Eire argues that the Vida represents an “autobiographical exposition of mystical theology” (xiv). While Eire immediately qualifies this categorization (xiv–xv), he does not acknowledge the diverse problematic aspects of the term mysticism. His passing references to the first two definitions from the Oxford English Dictionary (and the juxtaposition of the “frequently derogatory” understanding and the theological) may be insufficient for some readers in light of the significance of this topic for understanding Teresa’s work. Further references to work on Christian mysticism carried out by scholars such as Louise Nelstrop, and important work by religious scholars such as Ninian Smart, are conspicuously absent. (Notable works are Nelstrop’s Mysticism in the French Tradition, Routledge, 2019, and Smart’s defense of mystical experience in “Interpretation and Mystical Experience,” Religious Studies 1.1 [1965]: 75–87.) Their absence is all the more striking if one accords this book the status of a comprehensive introduction. Eire thus misses an opportunity to deepen conventional understandings of mysticism. It is nonetheless a strength of his work that he uses the term “mystical experience” despite the criticism it has undergone, and that his account of mysticism is balanced and unusually perceptive, even if not detailed.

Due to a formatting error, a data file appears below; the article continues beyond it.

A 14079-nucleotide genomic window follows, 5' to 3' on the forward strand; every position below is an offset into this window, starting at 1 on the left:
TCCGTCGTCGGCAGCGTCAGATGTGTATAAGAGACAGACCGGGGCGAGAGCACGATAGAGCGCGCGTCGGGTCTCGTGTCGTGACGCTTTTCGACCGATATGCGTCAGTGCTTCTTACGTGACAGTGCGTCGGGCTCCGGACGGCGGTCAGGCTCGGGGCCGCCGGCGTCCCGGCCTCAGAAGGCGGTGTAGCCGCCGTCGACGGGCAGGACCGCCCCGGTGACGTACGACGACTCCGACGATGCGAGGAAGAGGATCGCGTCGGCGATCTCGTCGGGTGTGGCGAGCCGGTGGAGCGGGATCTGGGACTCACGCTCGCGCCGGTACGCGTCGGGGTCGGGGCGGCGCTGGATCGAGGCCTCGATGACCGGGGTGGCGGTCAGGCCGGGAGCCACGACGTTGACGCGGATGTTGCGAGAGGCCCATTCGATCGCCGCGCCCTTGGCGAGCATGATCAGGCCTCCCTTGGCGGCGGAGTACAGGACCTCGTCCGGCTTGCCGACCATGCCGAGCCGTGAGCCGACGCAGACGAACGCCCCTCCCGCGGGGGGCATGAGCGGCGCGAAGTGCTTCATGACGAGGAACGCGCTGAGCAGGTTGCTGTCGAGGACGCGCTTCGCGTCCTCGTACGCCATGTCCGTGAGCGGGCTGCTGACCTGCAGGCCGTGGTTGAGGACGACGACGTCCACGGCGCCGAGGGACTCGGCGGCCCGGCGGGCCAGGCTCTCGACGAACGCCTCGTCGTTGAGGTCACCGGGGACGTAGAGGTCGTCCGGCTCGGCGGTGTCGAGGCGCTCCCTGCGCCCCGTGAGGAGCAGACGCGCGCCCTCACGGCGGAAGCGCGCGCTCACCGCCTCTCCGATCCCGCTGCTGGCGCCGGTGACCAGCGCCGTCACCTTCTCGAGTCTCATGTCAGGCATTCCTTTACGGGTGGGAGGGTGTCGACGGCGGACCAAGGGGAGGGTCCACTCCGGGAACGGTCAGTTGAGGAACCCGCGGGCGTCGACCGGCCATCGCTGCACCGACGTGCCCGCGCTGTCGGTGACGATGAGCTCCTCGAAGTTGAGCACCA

The book is impeccably written and edited. It includes a list of illustrations (ix), copious endnotes (225–43), and—unlike other volumes in the series—a short bibliography with commentary (245–50) and an index (251–60). It is a timely introduction to the life of Saint Teresa of Ávila from its origins to “the Fascist Teresa” (186–96) and beyond, and should be read by anyone interested in the history of sainthood, mysticism, and spirituality. For all those who have not read the Vida (and are not versed in Spanish), it serves as an invitation to do so and to seek out the edition Eire recommends (The Collected Works of St. Teresa of Avila, trans. Otilio Rodriguez and Kieran Kavanaugh, 2 vols., ICS, 1987, 2012).

About the Reviewer(s): 

Philipp Reisner is visiting lecturer in American Studies at Heinrich-Heine-Universität Düsseldorf and Johannes Gutenberg-Universität Mainz, Germany.

Date of Review: 
February 18, 2021
About the Author(s)/Editor(s)/Translator(s): 

Carlos Eire is the T. L. Riggs Professor of History and Religious Studies at Yale University. His many books include the bestselling memoir Waiting for Snow in Havana, which won the National Book Award for nonfiction; Reformations: The Early Modern World, 1450–1650; and A Very Brief History of Eternity (Princeton).